Name the DEMONS // World Mental Health Day

Three years ago today, I released Icarus for the first time as a single. Today, on World Mental Health Day, I’m releasing DEMONS, a duo of stripped-down versions of Icarus and Antidote (from The Shoebox EP). But before you hear them, I have to tell you a little story. I have to tell you why these things go together. 

Four years ago, I had just begun living in New York. People back home were excited for me, and I tried to reflect that back to them. But honestly, I hated it. The city felt massive, anonymous, and cruel. As winter set in and the days darkened, I stayed in more and more. I stopped calling people back. I fell behind at university. I didn’t know what was happening to me, so I tried writing about it. Icarus came tumbling out in a few nights: it felt somehow fitting to write about flight and the skies to get out of feeling so low. And while it didn’t solve everything, a bit of the weight seemed to lift. When the new year rolled in, I moved, met some of my now-closest friends, and tried to put that strange winter behind me.  

A year and a half later, I left to study abroad in Paris, France for six months. Being half French and (for a change) utterly in love with the city I was in, it felt like coming home. But little things kept tripping me up: coin denominations, cultural habits. Meeting new people was exhausting, and I missed my friends and family thousands of miles away. The little things got bigger and bigger. All I could think was, “You can’t do anything right. Nobody likes you. You don’t even deserve to be here.” I spent many, many nights with that voice chasing round my head. I didn’t know how to make it stop. All I could think to do was pick up my guitar and try to scratch the voice out on the strings—because that's what I had done before. And that’s how Antidote was born, on the bare wood floor of my tiny studio. In my head these songs are like siblings, wrapped in pretty imagery—mythology and masks, a heart gone dark, poisons and cures. 

Neither of them feel pretty now that I know what really birthed them: Icarus was written during my first depressive episode. Antidote was written in the middle of another episode, and at the onset of an anxiety disorder. I manage the anxiety daily, and the episodes still recur—often (though not always) in the winter, like echoes of those two years. Altogether, I've seen half a dozen doctors, called a Paris hospital at 3am, and gone to the emergency room for symptoms of anxiety and depression that manifest physically. I've blown off friends and opportunities more times than I would like, because I'm so terrified of doing, saying, being the wrong thing.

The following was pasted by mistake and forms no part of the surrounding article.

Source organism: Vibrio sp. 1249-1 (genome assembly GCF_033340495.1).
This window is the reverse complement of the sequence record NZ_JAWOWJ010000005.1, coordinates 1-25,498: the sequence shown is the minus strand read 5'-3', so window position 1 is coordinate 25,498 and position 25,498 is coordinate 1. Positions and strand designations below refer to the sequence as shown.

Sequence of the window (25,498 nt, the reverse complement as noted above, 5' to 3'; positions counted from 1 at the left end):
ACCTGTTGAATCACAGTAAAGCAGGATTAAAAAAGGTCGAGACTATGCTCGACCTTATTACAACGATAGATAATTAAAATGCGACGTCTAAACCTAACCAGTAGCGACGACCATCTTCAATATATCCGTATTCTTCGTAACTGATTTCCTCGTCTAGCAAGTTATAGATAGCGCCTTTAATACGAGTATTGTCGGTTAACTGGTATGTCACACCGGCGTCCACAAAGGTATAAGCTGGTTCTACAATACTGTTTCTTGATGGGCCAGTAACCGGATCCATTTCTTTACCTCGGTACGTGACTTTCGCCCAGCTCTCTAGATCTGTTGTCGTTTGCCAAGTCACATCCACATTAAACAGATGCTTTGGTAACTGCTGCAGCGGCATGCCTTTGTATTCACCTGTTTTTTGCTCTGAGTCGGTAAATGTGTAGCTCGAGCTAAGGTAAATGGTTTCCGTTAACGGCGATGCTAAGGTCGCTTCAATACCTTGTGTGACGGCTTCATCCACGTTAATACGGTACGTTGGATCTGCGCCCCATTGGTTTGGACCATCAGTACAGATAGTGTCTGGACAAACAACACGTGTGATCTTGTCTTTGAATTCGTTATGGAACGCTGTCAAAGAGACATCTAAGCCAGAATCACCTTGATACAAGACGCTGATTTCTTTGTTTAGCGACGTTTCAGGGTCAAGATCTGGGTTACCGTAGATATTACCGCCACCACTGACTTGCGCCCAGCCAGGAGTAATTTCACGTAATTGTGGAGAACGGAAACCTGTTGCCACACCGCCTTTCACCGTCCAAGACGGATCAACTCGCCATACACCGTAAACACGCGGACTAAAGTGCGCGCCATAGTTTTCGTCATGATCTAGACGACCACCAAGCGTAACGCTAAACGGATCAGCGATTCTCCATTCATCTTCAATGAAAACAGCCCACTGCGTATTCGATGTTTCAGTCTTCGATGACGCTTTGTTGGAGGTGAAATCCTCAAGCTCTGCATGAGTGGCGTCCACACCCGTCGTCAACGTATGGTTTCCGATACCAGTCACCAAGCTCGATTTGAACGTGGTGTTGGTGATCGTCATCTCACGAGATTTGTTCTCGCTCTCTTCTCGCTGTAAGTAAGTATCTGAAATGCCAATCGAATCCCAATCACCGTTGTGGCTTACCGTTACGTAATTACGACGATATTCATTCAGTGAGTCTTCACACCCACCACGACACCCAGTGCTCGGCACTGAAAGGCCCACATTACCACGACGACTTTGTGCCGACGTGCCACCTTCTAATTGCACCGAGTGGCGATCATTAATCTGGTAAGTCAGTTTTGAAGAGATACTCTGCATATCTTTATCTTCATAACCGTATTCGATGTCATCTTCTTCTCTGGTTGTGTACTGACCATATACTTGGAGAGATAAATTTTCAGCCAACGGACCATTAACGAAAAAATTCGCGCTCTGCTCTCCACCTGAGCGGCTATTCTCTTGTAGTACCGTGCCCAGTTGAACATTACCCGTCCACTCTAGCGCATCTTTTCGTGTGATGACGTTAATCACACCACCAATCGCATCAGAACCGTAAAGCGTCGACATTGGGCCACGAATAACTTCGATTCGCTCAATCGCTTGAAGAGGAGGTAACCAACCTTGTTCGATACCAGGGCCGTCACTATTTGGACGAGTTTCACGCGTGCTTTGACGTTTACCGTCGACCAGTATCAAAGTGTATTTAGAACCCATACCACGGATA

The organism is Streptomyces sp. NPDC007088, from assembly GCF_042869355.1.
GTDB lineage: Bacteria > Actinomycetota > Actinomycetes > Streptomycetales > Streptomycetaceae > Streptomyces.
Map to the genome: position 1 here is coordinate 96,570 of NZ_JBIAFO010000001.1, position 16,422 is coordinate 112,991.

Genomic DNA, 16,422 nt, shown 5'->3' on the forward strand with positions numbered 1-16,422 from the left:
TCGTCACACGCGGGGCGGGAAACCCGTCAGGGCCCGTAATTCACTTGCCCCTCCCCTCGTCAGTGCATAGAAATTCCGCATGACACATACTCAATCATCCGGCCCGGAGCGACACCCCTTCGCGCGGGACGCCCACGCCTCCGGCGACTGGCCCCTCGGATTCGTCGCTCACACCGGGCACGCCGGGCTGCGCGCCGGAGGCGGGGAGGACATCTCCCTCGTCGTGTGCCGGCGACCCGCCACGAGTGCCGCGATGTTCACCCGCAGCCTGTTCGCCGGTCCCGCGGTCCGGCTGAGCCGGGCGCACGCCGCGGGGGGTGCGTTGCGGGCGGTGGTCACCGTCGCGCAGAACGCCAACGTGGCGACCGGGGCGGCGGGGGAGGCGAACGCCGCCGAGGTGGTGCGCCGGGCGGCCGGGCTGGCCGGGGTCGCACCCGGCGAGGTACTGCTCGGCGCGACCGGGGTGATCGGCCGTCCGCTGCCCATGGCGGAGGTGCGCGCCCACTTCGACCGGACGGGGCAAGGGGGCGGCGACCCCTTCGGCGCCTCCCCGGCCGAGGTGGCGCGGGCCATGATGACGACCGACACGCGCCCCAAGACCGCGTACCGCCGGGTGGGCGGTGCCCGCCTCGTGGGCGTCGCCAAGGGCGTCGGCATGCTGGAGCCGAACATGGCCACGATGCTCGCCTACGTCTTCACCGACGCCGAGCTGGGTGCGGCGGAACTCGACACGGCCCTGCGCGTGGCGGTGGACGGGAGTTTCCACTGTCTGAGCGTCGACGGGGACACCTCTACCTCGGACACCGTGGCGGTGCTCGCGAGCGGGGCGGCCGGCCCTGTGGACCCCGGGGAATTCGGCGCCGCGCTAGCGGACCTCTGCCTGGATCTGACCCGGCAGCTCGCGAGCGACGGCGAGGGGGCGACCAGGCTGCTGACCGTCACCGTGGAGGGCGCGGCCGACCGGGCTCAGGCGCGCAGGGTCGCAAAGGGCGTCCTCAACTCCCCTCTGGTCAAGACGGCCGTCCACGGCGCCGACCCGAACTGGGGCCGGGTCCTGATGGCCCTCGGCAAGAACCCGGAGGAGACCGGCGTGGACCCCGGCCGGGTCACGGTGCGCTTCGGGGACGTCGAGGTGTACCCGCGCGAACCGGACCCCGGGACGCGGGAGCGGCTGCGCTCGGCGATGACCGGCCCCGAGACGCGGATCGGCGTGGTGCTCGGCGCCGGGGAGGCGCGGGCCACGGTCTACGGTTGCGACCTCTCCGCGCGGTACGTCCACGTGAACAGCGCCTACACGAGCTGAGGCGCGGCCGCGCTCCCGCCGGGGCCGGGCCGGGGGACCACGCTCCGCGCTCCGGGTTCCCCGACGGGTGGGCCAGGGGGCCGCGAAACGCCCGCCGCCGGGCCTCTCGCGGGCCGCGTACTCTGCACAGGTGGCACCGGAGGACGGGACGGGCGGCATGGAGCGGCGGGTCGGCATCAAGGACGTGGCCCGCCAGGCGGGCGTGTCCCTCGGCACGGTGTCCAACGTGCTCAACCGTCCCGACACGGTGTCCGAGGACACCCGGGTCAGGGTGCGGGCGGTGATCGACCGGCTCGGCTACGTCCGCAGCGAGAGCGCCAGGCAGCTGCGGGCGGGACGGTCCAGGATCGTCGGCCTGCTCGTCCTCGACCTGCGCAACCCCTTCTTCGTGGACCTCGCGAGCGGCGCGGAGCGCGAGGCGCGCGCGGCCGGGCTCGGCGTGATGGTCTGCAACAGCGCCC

Some good has come of all this. The good was YOU. When I released Antidote, I thought it was one of the most personal songs I’d ever written. I even thought it was too specific, too knotted up in those long wintry Paris nights to make sense to anyone else. So imagine my surprise when many of you reached out to me and told me you understood Antidote—that it put words to something you’d been struggling with for a long time. Even now, it staggers me, that something I wrote to exorcise my own demons is helping you with yours. And you, in turn, helped me put names to those demons, to ask for help with what I’d ignored for so long. I can’t be sure, but maybe if I had listened sooner to the doctors who suggested mental illness was a possibility, if I had felt less ashamed of what I was going through, it wouldn’t have taken so long to learn to manage it. (And believe me, I’m still learning.) I'm hoping that the stripped tracks on DEMONS will help you better understand the places they came from, and maybe even help you take that step toward help if you feel like you're struggling. 

No one wants to admit they need help. I’ve even wrestled with myself about whether or not to write this—whether my experience even matters, compared to what others have been through. (There is a reason I call myself the "poison." There is a reason I was “too scared to say that I’m tired.”) But then I remind myself that every experience is valid, and important, and someone out there might recognize themselves in it and take heart. Having been through it, I would never wish that kind of silent suffering on anyone. So let’s take the shame out of it. Let’s talk about it. 

If we can’t cast the demons out, at least we’ll know their names.